MINNEAPOLIS (WCCO) — The headlines have been heartbreaking: Minnesota children as targets or witnesses of domestic violence.

On Thanksgiving, a 2-year-old girl may have seen her father shoot and kill her mother, Raven Gant, in north Minneapolis.

Three days later, another dad murdered his ex-wife, Kjersten Schladetzky, and their 8- and 11-year-old sons in south Minneapolis.

Meggie Royer knows about domestic violence firsthand.

“It’s kind of frustrating to see from this perspective that there was probably a lot of power in the relationship and a lot of control and a lot of coercion, and it wasn’t something that just came out of the blue,” Royer said.

She was a happy college student with many friends, but she had a partner that turned abusive.

“There were several different periods of what I would now consider to be rape, but there was one incident that I would consider to be the most severe,” she said.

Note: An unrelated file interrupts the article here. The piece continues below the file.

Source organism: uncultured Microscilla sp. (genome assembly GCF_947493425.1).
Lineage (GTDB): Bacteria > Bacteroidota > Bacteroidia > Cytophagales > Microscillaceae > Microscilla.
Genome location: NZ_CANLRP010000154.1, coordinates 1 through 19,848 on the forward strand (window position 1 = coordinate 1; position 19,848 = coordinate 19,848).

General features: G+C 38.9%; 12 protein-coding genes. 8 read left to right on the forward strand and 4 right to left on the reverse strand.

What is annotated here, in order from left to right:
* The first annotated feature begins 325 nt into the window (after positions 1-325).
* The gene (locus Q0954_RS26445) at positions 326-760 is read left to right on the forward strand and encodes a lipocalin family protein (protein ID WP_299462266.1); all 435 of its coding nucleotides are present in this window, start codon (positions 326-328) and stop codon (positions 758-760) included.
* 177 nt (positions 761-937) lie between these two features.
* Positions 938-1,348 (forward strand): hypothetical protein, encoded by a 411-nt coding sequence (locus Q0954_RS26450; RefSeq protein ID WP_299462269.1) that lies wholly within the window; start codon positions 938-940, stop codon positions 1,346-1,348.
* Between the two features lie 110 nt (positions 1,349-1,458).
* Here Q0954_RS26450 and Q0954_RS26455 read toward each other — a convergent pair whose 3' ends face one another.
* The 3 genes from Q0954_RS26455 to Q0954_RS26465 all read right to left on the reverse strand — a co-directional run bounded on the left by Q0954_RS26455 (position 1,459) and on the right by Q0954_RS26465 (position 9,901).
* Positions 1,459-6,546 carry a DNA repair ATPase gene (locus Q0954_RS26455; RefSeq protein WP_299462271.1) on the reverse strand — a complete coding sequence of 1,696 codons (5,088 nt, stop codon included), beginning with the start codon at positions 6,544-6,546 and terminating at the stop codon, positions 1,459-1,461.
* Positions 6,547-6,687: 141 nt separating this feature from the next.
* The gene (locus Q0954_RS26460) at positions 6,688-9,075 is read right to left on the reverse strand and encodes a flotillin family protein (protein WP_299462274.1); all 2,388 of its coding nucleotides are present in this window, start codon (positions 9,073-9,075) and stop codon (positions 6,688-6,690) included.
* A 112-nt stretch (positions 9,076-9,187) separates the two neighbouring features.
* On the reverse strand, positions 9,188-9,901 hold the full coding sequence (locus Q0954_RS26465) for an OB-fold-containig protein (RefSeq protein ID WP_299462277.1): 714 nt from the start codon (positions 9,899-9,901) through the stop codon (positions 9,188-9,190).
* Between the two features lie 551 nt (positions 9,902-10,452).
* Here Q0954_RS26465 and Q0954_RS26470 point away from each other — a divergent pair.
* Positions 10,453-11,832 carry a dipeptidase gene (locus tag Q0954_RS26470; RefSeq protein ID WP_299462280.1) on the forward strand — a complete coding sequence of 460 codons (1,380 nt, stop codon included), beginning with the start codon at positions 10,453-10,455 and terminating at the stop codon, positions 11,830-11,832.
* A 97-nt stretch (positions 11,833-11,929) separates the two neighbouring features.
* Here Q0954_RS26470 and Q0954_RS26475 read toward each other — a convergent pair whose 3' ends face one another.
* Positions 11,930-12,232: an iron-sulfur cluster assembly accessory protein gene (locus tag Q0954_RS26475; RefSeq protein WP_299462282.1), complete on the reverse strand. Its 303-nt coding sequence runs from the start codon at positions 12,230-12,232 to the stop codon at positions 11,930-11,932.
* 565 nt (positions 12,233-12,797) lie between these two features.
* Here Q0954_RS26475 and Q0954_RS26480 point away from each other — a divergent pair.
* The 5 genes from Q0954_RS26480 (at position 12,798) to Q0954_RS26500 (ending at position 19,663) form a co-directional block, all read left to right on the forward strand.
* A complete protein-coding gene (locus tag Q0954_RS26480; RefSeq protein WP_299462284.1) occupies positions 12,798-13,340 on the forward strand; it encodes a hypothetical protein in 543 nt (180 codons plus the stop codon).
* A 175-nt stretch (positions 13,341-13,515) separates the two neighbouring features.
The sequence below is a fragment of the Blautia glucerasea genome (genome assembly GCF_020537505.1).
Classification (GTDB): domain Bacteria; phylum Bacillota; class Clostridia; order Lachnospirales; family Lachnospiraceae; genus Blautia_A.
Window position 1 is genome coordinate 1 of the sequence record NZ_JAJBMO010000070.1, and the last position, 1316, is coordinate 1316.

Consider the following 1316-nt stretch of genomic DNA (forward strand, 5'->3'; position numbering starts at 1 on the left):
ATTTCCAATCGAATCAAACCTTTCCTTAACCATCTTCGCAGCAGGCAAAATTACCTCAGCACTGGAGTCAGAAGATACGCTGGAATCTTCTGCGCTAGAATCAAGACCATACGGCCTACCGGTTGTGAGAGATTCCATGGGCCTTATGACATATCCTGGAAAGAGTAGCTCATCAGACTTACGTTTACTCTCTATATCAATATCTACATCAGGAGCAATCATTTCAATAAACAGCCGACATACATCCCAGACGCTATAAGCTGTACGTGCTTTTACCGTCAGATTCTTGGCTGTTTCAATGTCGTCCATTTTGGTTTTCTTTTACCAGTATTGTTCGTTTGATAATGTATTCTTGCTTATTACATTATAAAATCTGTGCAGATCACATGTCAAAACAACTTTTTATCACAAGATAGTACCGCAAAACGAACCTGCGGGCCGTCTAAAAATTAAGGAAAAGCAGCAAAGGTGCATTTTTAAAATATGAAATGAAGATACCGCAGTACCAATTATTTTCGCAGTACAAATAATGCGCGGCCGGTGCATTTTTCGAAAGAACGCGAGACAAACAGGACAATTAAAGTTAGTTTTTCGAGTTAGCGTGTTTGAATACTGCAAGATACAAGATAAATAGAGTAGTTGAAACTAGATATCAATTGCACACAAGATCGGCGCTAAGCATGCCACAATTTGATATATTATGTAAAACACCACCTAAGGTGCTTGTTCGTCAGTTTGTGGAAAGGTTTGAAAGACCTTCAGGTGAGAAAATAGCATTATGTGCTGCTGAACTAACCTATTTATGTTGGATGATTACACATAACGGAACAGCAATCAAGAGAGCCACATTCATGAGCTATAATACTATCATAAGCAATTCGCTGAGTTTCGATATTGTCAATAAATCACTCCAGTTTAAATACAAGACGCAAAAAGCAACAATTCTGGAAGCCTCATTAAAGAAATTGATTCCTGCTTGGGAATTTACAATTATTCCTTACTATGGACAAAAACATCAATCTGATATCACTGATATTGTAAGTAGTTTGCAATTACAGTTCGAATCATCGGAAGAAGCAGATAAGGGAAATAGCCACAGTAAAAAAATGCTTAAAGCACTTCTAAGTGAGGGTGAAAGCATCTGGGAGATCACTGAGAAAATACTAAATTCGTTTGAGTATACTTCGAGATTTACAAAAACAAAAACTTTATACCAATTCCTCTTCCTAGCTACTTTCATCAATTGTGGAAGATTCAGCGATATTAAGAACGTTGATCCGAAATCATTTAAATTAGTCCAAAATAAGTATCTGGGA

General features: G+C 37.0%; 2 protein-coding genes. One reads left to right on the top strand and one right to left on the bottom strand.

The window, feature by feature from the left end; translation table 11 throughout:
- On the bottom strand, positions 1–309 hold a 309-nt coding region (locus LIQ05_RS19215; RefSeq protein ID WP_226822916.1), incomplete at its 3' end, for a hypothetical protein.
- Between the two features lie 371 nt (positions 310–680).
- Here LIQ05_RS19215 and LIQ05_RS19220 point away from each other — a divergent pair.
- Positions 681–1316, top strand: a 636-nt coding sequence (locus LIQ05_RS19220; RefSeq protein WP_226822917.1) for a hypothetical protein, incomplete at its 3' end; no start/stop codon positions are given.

Royer reported it to her school — an incident that’s far from rare. One in three women experience domestic violence in their lifetime.

“These issues are happening every single day, they’re just not homicides. A lot of people are experiencing a lot of abuse,” she said.

And that abuse often happens in front of kids. The group Violence Free Minnesota says 22% of domestic homicides are witnessed by children.

“They are saying, essentially, I am in control of you. I am in control of your life and your death,” said Becky Smith of Violence Free Minnesota. “It’s the ultimate act. It’s the final act of power control,” Royer said.

And it’s happened at least 19 times this year in Minnesota. Advocates say to reach out to anyone who may need help.

“You can hopefully provide them with the support that they need,” Smith said.

Advocates say the holidays are a perfect time to look for any signs someone you know is being abused.

Call the 24-hour hotline 1-866-223-1111 if you need help or if you are trying to find help for someone. And if a friend or relative even quickly or jokingly mentions they may be fearful, take them seriously.

Susan-Elizabeth Littlefield